Audit cites 9-1-1 books on budget expenditures

By Thomas Wilson

STAR STAFF
twilson@starhq.com

   Expenditures not set forth as line-item budget expenditures were cited in the Elizabethton Carter County Emergency Communications District's 2001-2002 budget.
   "We were written up for expenditures that exceeded the budgeted amount," Glenna Morton, interim executive director of the district told the board at its bimonthly meeting held Tuesday.
   The audit, conducted and submitted by accountant Margaret Moses for the 2001-2002 fiscal year, reported findings primarily dealing with district expenditures not listed as a line-item budget request.
   Among expenditures cited in the audit, the district had paid $900 in accumulated vacation time for two employees who resigned last year.
   Expense for administrative fees paid to Sprint, the purchase of three chairs, $10.49 spent for office supplies, and increased membership dues paid to the Tennessee Emergency Management Agency were other expenditures the audit cited as non-line item budget spending.
   Morton said the budget would have to be amended to Moses for another audit. The audit had not been submitted to the state comptroller's office, she said.
   The board also discussed the district's proposed 2003-2004 budget, which is due to be submitted to the City of Elizabethton on Friday. The budget includes an increase in funding from the city and county to the tune of $92,350. The city funded the district with $85,350 and the county appropriated $85,000.
   Morton said she had frozen all spending for new equipment and had cut building maintenance funding. She also said she had not included a request to fund an additional full-time dispatcher due to the estimated additional cost of $23,000 including salary and benefits.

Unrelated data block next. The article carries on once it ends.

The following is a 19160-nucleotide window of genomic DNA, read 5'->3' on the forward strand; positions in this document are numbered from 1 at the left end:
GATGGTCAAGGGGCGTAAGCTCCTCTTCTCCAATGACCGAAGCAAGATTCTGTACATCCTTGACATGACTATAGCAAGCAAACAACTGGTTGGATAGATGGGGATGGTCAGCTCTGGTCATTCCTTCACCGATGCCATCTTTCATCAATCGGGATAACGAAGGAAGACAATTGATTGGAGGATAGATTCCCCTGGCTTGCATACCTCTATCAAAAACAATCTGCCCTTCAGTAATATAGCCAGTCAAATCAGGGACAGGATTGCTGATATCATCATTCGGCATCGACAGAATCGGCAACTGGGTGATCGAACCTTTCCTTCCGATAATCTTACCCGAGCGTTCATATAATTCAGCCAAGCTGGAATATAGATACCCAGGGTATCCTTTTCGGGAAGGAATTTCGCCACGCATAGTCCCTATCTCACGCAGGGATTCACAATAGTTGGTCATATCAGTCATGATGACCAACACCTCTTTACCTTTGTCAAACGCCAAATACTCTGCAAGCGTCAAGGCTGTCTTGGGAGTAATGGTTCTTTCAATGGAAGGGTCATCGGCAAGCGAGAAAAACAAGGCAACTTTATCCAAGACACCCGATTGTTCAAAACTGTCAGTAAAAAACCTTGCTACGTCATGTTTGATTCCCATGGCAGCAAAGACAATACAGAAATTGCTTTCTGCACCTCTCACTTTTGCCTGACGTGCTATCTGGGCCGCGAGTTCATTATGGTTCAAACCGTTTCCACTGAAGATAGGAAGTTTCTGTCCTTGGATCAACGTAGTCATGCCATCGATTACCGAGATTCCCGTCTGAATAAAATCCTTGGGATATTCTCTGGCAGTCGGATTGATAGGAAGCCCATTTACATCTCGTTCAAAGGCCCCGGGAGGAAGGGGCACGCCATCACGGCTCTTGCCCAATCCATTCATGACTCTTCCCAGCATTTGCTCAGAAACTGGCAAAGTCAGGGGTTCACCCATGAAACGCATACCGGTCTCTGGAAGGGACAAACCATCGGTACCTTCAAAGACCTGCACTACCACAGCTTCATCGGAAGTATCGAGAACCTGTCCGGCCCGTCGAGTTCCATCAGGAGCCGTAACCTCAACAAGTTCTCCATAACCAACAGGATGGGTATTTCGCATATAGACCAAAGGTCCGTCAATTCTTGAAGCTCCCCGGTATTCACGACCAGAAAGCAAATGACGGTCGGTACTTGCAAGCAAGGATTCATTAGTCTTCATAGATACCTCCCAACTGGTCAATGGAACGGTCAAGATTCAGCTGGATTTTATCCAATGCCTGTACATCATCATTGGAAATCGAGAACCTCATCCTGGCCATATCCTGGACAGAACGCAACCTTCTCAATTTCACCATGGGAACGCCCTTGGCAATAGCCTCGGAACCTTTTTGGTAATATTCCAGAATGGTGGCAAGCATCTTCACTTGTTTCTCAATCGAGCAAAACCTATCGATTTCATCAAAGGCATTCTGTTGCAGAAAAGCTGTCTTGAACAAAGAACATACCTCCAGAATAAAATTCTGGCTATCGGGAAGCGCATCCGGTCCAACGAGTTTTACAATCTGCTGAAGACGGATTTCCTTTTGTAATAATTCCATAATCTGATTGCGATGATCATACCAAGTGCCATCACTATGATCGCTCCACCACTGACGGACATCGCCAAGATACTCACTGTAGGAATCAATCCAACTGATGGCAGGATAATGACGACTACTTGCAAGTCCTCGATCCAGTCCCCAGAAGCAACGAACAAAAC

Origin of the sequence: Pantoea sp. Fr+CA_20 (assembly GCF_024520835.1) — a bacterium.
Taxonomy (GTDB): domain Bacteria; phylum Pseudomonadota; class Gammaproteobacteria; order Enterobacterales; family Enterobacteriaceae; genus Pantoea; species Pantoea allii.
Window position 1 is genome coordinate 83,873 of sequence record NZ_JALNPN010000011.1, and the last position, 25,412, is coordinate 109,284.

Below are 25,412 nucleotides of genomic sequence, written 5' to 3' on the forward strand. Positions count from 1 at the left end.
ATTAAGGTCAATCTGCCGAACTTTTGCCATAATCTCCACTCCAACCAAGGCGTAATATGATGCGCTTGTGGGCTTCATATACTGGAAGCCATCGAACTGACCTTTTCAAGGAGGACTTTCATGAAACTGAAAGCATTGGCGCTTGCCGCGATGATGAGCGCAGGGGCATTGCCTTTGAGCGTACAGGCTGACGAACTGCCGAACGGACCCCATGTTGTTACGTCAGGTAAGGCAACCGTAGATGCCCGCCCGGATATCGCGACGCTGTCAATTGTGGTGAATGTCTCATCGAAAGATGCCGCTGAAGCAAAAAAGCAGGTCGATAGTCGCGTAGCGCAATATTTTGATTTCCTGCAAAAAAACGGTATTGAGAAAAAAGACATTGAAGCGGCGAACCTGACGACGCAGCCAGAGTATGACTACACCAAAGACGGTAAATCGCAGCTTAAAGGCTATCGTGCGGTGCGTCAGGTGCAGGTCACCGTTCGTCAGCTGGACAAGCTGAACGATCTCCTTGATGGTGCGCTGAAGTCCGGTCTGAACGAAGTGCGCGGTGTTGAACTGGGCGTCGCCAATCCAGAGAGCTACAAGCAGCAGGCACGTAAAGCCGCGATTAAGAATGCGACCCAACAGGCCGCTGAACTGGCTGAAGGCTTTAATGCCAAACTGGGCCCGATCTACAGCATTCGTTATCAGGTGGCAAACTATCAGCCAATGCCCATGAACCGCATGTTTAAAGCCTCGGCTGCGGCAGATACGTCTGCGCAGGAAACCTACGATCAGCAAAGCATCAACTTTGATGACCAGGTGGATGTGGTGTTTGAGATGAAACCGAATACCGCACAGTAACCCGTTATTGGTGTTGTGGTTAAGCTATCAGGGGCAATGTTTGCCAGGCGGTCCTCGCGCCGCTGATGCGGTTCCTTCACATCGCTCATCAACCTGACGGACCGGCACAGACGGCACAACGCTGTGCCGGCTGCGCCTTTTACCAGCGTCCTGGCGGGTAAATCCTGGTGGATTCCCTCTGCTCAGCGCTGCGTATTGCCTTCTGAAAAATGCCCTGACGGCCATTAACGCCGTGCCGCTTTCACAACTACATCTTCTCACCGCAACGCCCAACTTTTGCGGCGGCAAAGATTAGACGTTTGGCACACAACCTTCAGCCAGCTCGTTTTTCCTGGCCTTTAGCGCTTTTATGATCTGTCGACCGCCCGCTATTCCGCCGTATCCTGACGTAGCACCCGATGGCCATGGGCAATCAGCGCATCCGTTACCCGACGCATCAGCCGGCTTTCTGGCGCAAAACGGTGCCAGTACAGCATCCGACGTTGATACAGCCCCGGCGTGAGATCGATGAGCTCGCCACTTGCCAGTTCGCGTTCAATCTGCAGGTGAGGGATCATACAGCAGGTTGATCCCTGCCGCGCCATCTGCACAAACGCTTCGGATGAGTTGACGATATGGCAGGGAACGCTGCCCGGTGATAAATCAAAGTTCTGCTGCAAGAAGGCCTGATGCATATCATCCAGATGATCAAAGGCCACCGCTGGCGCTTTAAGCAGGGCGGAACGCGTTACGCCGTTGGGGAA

"We need it desperately," said Morton of the new position. "I had to go with what we could afford."
   The board will not approve the budget until funding appropriations from the city and county are established.
   A possible funding engine for the district could be an increase in surcharges for 9-1-1 service tacked on through the local telephone provider Sprint.
   Presently, the 9-1-1 District sets a service surcharge of 65 cents for residential and $2 for business customers billed through Sprint telephone service bills.
   Morton said the Washington County 9-1-1 Service Board had raised their surcharge rates from 65 cents to $1.10 for residential and $2 to $2.45 for business customers in January. A similar rate increase could generate approximately $33,000 in new revenues per month.
   The board has discussed the rate issue but did not propose or pass a motion to raise the surcharge rate. Board member Jim Burrough said that if the district truly wished to become a financially self-sufficient entity, it would have to depend upon a new revenue engine.
   "We operate off a fund balance for several years now," Burrough said. "It was my understanding when we established (the district) that it would be self-sufficient at a later date."
   Board member and county executive, Dale Fair, also felt the District should move forward to become self-sufficient as a financial organization.
   "You can't always depend on the city and county to do it," said Fair.
   However, the district's self-sufficiency could be easier said than done.
   Morton said that after speaking with other local 9-1-1 administrators, the Tennessee Emergency Communications Board might not be enthusiastic to allow a 9-1-1 board to become self sufficient, she said.
   "I don't think it will ever be self-sufficient," said board member Terry Arnold. "We're still far behind the times."